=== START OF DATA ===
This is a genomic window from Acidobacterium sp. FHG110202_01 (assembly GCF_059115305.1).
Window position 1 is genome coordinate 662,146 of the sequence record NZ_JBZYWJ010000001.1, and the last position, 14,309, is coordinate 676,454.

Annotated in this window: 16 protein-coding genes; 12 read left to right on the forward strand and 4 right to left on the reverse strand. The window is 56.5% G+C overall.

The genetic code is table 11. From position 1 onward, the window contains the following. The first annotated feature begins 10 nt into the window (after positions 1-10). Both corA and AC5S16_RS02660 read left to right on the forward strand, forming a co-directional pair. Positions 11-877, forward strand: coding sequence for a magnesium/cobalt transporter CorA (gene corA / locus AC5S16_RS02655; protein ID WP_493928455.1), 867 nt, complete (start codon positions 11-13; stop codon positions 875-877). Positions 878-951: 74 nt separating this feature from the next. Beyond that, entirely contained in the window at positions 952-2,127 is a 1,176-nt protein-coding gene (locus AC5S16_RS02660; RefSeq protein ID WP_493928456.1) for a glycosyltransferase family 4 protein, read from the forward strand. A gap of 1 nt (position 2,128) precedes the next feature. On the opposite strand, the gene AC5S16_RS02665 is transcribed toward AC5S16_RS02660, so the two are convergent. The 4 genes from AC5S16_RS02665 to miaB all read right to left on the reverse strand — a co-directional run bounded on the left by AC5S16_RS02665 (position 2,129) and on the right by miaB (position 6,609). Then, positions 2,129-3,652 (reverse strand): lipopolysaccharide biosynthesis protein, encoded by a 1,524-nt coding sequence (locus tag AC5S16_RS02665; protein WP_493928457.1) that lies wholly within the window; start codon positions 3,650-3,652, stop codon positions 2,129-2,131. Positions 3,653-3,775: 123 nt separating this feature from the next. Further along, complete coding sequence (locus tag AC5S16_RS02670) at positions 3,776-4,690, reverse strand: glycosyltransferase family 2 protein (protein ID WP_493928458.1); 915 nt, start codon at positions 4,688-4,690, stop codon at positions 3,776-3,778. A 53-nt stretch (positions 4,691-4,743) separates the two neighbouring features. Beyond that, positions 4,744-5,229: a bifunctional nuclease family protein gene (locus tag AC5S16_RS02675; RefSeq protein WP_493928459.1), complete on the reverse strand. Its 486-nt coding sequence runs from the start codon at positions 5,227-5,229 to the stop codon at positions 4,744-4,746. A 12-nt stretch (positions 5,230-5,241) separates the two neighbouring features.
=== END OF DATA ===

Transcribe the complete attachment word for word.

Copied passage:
This is a genomic window from Acidobacterium sp. FHG110202_01 (assembly GCF_059115305.1).
Window position 1 is genome coordinate 662,146 of the sequence record NZ_JBZYWJ010000001.1, and the last position, 14,309, is coordinate 676,454.

Annotated in this window: 16 protein-coding genes; 12 read left to right on the forward strand and 4 right to left on the reverse strand. The window is 56.5% G+C overall.

The genetic code is table 11. From position 1 onward, the window contains the following. The first annotated feature begins 10 nt into the window (after positions 1-10). Both corA and AC5S16_RS02660 read left to right on the forward strand, forming a co-directional pair. Positions 11-877, forward strand: coding sequence for a magnesium/cobalt transporter CorA (gene corA / locus AC5S16_RS02655; protein ID WP_493928455.1), 867 nt, complete (start codon positions 11-13; stop codon positions 875-877). Positions 878-951: 74 nt separating this feature from the next. Beyond that, entirely contained in the window at positions 952-2,127 is a 1,176-nt protein-coding gene (locus AC5S16_RS02660; RefSeq protein ID WP_493928456.1) for a glycosyltransferase family 4 protein, read from the forward strand. A gap of 1 nt (position 2,128) precedes the next feature. On the opposite strand, the gene AC5S16_RS02665 is transcribed toward AC5S16_RS02660, so the two are convergent. The 4 genes from AC5S16_RS02665 to miaB all read right to left on the reverse strand — a co-directional run bounded on the left by AC5S16_RS02665 (position 2,129) and on the right by miaB (position 6,609). Then, positions 2,129-3,652 (reverse strand): lipopolysaccharide biosynthesis protein, encoded by a 1,524-nt coding sequence (locus tag AC5S16_RS02665; protein WP_493928457.1) that lies wholly within the window; start codon positions 3,650-3,652, stop codon positions 2,129-2,131. Positions 3,653-3,775: 123 nt separating this feature from the next. Further along, complete coding sequence (locus tag AC5S16_RS02670) at positions 3,776-4,690, reverse strand: glycosyltransferase family 2 protein (protein ID WP_493928458.1); 915 nt, start codon at positions 4,688-4,690, stop codon at positions 3,776-3,778. A 53-nt stretch (positions 4,691-4,743) separates the two neighbouring features. Beyond that, positions 4,744-5,229: a bifunctional nuclease family protein gene (locus tag AC5S16_RS02675; RefSeq protein WP_493928459.1), complete on the reverse strand. Its 486-nt coding sequence runs from the start codon at positions 5,227-5,229 to the stop codon at positions 4,744-4,746. A 12-nt stretch (positions 5,230-5,241) separates the two neighbouring features.